The Patient Protection & Affordable Care Act, HR data analytics and workplace agility top the list of concerns for HR leaders, according to a new report released today by the Human Capital Institute.
While the high level findings from their most recent Talent Pulse research should come as little surprise to HR & recruiting practitioners, the report reveals some interesting insights and actionable insight for solving some of today’s most persistent talent management challenges.
If compliance, big data or creating a scalable, sustainable workforce are keeping you up at night like so many HR leaders, here’s a closer look what the latest HCI data reveals about these top three human capital challenges and how to overcome these obstacles.
The fact that health care tops the list should come as little surprise, but what is surprising is the fact that, as it turns out, most HR leaders aren’t actually all that worried about PPACA Implementation. Fully 50% of study participants report being prepared to “navigate the changing healthcare environment,” and only 15% of respondents report being concerned with compliance, cost or the ability to handle associated expenses.
Instead, the biggest concern for HR leaders seemed to be the fear of the unknown, with respondents either feeling it was too early to tell the overall impact that the PPACA will have on their organization or that they were unsure of its business and bottom line repercussions. Many were also unsure whether the legislation was sustainable, with many questioning its long term impact in a changing legislative environment.
Since most organizations report already addressing PPACA issues in advance of the federally mandated deadlines, the study showed that focus has largely shifted from compliance to employee communication and education. Additionally, the report showed many organizations seem to be dealing with healthcare legislation not by increasing internal capabilities, but instead shifting expertise from the HR department to external consultants.
While “Big Data” analytics are expected to generate $3.7 trillion (that’s trillion, with a T) for organizations and generate 4.4 million new jobs by 2015, the HCI Talent Pulse research showed that talent organizations are still unprepared or unequipped to deal with the upcoming data deluge.
While 54% of participants believe their HR metrics “measure key issues relevant to business,” only 23% report that they have the capability to connect those analytics across the entire employee lifecycle. This disparity suggests a growing divide between HR and executive leadership, with only 34% reporting leaders are satisfied with their HR metrics, and fully 2/3 admitting that they share HR analytics with executives less than once a month.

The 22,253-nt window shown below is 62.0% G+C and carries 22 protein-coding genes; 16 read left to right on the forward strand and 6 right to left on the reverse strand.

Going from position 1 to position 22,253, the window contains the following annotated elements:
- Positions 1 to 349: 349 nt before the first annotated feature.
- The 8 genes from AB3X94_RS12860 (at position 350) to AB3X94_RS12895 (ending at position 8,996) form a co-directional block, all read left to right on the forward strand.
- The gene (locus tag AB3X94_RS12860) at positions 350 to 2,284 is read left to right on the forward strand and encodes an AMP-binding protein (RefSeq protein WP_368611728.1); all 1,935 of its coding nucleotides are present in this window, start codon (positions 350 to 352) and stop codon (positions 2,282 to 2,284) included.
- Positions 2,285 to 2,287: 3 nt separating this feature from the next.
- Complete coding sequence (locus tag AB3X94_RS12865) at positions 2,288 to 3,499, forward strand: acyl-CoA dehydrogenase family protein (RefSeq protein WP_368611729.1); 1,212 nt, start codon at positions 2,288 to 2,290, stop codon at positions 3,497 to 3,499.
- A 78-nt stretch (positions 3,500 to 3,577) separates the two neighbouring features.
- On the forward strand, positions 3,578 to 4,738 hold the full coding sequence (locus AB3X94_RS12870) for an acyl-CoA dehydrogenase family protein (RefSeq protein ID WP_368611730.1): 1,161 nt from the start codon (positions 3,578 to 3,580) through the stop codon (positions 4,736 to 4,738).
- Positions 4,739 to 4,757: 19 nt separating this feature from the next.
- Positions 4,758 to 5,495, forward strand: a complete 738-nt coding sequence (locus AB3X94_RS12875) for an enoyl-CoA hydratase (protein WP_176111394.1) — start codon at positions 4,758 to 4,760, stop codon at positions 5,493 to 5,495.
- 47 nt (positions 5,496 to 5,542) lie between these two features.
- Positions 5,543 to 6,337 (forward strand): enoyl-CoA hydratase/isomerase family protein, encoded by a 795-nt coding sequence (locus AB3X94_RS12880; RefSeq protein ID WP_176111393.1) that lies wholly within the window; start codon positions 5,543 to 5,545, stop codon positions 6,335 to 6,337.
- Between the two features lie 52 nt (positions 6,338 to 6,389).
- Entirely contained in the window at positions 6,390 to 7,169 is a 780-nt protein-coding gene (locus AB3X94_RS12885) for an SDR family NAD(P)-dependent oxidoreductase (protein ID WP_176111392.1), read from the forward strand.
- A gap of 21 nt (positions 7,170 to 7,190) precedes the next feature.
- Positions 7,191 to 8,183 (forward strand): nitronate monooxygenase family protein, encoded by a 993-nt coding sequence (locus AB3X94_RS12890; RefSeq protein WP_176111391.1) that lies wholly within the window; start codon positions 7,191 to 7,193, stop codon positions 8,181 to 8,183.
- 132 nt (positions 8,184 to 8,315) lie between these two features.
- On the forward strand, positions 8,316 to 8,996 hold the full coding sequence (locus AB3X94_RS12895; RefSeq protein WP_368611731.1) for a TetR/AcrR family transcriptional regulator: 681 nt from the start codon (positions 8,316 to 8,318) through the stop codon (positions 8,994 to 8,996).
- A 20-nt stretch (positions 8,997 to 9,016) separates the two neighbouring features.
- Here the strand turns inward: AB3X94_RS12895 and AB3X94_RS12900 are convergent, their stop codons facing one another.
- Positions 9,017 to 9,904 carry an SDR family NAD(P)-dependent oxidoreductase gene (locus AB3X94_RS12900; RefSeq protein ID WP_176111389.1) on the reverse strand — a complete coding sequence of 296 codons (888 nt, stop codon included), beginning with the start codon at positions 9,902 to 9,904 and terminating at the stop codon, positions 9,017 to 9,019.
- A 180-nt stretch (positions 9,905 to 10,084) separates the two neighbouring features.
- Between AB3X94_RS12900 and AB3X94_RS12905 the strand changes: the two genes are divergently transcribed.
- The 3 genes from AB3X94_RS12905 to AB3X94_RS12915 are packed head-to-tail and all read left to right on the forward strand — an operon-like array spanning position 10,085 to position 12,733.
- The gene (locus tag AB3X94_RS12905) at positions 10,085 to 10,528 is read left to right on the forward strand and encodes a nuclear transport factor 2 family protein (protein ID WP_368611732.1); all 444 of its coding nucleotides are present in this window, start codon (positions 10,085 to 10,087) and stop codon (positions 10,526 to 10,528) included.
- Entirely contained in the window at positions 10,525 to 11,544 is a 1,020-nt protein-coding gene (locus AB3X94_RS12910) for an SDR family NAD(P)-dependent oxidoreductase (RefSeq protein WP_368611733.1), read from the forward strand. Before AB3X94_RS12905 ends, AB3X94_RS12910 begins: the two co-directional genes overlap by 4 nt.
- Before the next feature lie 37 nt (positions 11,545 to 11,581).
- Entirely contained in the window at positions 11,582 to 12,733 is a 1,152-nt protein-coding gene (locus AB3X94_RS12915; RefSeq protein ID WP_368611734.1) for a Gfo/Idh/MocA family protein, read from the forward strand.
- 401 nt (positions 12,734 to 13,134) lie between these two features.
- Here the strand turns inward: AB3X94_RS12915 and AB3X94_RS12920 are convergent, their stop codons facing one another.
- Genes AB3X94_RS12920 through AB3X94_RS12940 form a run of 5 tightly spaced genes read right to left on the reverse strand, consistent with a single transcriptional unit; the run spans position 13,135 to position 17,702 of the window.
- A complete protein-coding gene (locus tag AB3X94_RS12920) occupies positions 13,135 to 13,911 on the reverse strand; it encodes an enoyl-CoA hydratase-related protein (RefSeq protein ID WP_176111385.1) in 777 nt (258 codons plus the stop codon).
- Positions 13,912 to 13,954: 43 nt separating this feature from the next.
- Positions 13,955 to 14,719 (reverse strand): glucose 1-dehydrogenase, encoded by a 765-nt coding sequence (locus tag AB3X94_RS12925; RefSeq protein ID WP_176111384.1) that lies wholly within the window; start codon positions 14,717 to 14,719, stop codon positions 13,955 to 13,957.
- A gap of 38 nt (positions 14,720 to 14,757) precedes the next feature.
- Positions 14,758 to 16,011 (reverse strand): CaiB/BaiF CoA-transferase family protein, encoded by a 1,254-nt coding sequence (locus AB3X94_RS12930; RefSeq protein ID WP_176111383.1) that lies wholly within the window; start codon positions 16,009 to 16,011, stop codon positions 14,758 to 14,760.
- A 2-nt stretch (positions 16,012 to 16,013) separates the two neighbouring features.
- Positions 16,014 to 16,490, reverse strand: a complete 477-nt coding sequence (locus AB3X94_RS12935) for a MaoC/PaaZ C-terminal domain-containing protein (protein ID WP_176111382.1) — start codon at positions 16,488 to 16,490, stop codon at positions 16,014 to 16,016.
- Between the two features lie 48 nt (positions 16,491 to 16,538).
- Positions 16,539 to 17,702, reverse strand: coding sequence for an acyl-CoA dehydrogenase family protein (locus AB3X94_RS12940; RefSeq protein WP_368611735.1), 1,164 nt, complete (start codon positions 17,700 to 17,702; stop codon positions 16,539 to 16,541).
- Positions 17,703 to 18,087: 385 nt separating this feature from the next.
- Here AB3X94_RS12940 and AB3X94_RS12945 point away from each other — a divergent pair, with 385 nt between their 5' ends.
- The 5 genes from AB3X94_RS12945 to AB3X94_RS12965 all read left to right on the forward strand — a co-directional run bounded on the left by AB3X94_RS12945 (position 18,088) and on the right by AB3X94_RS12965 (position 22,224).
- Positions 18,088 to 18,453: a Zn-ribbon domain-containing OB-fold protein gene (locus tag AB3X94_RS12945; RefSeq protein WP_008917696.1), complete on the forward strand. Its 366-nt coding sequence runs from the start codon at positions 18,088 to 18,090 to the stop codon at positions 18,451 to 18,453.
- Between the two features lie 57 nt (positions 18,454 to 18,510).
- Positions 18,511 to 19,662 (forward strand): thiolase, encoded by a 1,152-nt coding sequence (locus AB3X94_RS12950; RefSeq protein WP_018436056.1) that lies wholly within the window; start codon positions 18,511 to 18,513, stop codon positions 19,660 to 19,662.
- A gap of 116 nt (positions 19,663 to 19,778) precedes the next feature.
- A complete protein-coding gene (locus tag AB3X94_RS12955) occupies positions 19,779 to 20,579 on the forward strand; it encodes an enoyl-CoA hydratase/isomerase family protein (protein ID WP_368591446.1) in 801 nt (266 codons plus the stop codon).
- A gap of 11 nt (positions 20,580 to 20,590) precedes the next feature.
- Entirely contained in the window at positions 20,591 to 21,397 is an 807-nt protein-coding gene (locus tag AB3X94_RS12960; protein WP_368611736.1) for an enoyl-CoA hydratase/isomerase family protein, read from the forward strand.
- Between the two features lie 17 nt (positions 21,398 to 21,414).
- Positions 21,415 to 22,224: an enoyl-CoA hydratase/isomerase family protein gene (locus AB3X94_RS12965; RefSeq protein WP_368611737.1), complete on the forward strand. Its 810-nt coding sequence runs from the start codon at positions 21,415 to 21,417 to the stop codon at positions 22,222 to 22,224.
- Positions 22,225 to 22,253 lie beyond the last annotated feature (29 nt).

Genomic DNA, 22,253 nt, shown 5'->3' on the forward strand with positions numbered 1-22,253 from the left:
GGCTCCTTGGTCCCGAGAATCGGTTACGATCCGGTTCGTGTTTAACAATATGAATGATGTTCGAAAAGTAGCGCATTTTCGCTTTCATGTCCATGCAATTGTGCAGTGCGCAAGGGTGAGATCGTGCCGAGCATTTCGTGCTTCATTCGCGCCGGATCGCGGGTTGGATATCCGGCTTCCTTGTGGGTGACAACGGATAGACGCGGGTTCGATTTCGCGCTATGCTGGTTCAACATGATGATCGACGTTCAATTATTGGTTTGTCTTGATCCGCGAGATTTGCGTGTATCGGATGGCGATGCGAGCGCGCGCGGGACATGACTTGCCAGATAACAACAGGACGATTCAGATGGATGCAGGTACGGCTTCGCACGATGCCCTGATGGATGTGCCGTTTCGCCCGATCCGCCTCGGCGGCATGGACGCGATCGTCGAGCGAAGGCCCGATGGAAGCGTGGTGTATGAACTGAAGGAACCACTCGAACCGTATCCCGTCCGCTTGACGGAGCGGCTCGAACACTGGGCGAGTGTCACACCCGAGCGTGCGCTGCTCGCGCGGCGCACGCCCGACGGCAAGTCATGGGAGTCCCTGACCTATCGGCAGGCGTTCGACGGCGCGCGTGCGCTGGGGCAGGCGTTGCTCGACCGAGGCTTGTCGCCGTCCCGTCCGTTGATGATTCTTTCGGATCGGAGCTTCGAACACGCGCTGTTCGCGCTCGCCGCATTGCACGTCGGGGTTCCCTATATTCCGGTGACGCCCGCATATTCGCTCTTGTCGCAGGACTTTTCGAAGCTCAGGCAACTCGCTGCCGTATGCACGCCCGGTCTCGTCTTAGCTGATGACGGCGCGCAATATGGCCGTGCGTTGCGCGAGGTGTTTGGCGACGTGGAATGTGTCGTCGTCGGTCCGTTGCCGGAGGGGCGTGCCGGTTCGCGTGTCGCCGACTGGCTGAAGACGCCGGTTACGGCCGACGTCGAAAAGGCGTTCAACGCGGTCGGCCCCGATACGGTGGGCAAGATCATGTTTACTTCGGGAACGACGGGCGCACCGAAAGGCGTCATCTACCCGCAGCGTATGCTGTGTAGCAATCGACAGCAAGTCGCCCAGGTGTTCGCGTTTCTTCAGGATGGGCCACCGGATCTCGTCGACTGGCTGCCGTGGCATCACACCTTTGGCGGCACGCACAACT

Over half of HR leaders, however, are proactively working to bridge this gap, with “working with business leaders to determine which analytics are important to them,” “implementing a plan for snaring and reporting HR data with business leaders” and “investigating in more sophisticated HRIS technologies” revealed as the three most common strategies for dealing with big data through actionable analytics and reporting.
Complex reporting structures, unnecessary hierarchies and hierarchical processes and procedures are the most common barriers to workplace agility, and the HCI Talent Pulse report shows that the flatter an organization’s org chart, the more flexible and adaptable that business’ human capital will be to deal with the one constant in business: change.
The concern about lack of agility is underscored by the fact that 72% of participants feel that agility is valued at their organizations, and 65% report their senior leaders want a more agile HR function. According to the report, enhancing agility often requires HR to reexamine entrenched processes and procedures, removing red tape while improving collaboration and communication.
Some of the most common strategies revealed in the HCI study include making performance feedback a continuous, rather than episodic, process; scaling recruiting to extend beyond the point of hire to include onboarding and beyond; and creating on-demand or dynamic learning & development options for employees to enhance or augment their existing skills.
Originally published on Recruiting Daily.